Shortly after passing the UIGEA, Daily Fantastic Sports would be created in the minds of Kevin Bonnet, a poker blogger, who was forced to change gears when the UIGEA shut down the world of legal online poker in the United States.

Excluding fantasy sports would only really gain in popularity when FanDuel and DraftKings made great advertising strides on the scene from 2014. With the growing popularity of daily fantasy, lawmakers began to notice, but the train had largely left the station putting daily fantasy sports back in the box.

Even when some daily fantasy sports companies ditched the language of exclusion from the UIGEA, there does not appear to have been much interest from the Department of Justice (although there have been rumors of grand juries in Florida, we still don’t know what the scope of those federal investigations was.)

Important application?

Although it has been in existence for 15 years (although passed in 2006, the bill did not come into force for several years), the law has not generated a long history of enforcement against online gambling operations.

Indeed, the most important prosecutions under the law have taken place following the april 2011 indictments against the operators of several leading poker sites. The sites encountered problems as they allegedly tried to disguise deposits as other types of business transactions in order to thwart banking systems, which would automatically block payments to gambling sites.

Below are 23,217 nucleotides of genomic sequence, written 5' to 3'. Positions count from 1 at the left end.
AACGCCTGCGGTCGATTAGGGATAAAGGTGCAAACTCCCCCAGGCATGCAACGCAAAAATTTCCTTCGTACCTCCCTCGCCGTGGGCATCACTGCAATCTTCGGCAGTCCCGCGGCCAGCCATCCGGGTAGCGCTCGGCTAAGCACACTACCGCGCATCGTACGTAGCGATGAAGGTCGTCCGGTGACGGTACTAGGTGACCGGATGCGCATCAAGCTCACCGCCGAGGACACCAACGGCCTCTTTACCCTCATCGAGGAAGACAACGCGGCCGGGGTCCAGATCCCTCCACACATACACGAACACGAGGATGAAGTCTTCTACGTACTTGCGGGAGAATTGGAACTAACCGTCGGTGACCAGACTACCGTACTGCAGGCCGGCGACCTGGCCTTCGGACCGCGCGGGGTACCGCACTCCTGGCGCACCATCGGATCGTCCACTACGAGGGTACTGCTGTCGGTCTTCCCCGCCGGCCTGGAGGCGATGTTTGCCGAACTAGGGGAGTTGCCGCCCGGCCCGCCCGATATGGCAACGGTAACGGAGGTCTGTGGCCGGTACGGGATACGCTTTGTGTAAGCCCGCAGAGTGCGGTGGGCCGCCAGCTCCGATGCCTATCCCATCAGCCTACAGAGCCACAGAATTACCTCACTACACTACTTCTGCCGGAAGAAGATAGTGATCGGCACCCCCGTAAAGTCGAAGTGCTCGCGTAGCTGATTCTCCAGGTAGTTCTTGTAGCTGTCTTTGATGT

Despite a few high-profile applications of the law, like other federal gambling laws, UIGEA prosecutions appear to be a low priority for the federal government.

What about the next 15 years?

Even before the UIGEA entered into force, efforts were made to undo what the statute was about to do and replace it with reasonable restrictions. However, the legislation introduced at that timeRepresentative Barney Frank did not go anywhere.

If history is any predictor of the future, we’ll likely see one or two high-profile UIGEA lawsuits over the next 15 years. However, the law is so riddled with exceptions that it may be a less desirable weapon for prosecutors than other federal laws.

Despite all of its shortcomings, the UIGEA does a few things well. More specifically, the law clarifies the issue of intermediate routing (when data passes through a state en route to a state where activity is permitted.) However, even where the UIGEA provides useful clarification, the rule of statutory interpretation limits this interpretation to the UIGEA only, leaving the question open to other federal laws, including the law on wires.

Times have changed since the adoption of the UIGEA. While deficient, the law could be a useful tool to protect the legal and regulated market by targeting those who break the law and threaten to undermine regulated operators in the emerging US market.

Editor’s Note: The views expressed reflect those of the author and not necessarily those of Legal Sports Report.